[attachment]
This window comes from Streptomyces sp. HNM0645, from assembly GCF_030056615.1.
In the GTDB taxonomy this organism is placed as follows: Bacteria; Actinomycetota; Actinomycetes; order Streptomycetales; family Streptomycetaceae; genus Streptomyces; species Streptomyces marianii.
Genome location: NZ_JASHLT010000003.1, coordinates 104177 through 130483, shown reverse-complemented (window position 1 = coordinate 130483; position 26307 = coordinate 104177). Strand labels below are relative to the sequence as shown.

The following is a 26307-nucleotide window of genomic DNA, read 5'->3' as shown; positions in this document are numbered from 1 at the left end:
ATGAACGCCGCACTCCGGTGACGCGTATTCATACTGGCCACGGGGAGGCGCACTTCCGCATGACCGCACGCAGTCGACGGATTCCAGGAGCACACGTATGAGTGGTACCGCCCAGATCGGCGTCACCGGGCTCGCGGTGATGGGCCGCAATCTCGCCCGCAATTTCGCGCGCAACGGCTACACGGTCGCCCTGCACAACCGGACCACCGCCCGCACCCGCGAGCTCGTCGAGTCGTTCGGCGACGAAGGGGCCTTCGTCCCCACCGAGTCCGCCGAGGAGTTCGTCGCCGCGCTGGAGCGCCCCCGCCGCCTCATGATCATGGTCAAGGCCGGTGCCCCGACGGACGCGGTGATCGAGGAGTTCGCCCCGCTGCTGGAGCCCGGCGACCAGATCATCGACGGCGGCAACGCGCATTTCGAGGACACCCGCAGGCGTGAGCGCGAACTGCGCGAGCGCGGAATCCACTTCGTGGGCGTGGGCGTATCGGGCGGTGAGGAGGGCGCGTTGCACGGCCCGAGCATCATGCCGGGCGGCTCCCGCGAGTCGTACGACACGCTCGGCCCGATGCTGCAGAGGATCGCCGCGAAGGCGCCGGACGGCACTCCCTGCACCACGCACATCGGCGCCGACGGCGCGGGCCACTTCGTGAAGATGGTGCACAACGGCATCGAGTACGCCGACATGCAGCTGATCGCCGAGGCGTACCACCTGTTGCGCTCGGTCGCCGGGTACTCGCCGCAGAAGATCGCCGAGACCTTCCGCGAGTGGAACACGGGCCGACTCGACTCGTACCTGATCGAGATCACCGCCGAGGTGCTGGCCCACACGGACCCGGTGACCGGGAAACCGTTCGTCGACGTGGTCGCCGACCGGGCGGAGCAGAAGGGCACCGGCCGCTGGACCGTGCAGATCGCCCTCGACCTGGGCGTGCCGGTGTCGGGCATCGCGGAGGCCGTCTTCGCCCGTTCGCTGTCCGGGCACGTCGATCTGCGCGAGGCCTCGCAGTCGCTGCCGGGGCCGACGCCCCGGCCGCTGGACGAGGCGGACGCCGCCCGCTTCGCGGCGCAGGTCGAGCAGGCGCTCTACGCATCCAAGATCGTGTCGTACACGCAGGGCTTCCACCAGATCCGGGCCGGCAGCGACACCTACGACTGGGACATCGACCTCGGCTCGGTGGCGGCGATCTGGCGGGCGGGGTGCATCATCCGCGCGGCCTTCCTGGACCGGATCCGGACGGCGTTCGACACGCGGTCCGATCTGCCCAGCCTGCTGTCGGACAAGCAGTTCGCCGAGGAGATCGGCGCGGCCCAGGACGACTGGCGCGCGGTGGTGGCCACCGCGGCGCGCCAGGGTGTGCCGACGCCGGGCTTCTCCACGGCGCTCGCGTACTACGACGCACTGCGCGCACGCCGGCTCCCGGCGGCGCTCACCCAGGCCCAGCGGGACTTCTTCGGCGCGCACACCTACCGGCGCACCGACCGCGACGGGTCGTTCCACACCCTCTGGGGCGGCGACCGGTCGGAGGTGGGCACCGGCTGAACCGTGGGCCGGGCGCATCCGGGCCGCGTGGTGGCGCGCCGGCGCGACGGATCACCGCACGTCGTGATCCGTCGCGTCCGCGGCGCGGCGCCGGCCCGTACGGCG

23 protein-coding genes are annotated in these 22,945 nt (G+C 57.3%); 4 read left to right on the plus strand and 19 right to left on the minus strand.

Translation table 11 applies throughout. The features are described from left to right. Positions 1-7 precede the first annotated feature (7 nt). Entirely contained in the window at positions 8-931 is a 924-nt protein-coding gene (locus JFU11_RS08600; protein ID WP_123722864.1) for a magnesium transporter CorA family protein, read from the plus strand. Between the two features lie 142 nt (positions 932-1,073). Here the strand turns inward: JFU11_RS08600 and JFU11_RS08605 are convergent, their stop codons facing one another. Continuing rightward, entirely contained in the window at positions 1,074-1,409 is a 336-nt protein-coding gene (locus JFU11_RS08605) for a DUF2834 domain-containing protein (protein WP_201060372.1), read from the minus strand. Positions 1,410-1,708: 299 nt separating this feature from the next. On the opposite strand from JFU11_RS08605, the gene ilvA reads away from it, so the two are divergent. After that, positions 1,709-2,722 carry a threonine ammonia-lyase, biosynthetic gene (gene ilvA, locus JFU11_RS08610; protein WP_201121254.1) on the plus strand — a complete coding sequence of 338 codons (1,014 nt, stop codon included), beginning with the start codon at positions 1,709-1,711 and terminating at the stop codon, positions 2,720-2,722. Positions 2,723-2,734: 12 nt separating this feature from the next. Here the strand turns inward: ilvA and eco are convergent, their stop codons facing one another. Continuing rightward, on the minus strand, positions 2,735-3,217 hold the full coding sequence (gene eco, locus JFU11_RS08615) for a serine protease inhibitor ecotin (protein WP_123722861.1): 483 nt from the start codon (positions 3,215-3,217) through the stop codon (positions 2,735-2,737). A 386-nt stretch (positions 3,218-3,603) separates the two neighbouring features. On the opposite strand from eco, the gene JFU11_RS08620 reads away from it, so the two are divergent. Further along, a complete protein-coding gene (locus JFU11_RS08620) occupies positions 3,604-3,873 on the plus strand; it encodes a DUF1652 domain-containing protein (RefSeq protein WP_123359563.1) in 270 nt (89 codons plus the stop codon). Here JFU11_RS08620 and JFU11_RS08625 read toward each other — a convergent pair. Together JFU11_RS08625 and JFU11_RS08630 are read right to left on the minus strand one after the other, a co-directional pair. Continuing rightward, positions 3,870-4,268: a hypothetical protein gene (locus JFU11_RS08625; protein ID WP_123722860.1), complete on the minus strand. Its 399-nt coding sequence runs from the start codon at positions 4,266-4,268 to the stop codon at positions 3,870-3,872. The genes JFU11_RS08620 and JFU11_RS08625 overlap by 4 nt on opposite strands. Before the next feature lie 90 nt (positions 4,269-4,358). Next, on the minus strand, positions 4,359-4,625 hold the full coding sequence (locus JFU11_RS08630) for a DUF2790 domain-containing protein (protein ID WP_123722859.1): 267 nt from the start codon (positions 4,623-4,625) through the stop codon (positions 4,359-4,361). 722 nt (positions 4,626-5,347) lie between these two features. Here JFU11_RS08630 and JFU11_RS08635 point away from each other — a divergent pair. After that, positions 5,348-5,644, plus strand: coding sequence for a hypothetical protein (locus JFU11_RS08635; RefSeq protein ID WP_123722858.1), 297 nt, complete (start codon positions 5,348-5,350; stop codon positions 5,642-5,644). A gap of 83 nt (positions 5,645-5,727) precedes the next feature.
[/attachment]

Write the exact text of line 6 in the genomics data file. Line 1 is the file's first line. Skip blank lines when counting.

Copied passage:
23 protein-coding genes are annotated in these 22,945 nt (G+C 57.3%); 4 read left to right on the plus strand and 19 right to left on the minus strand.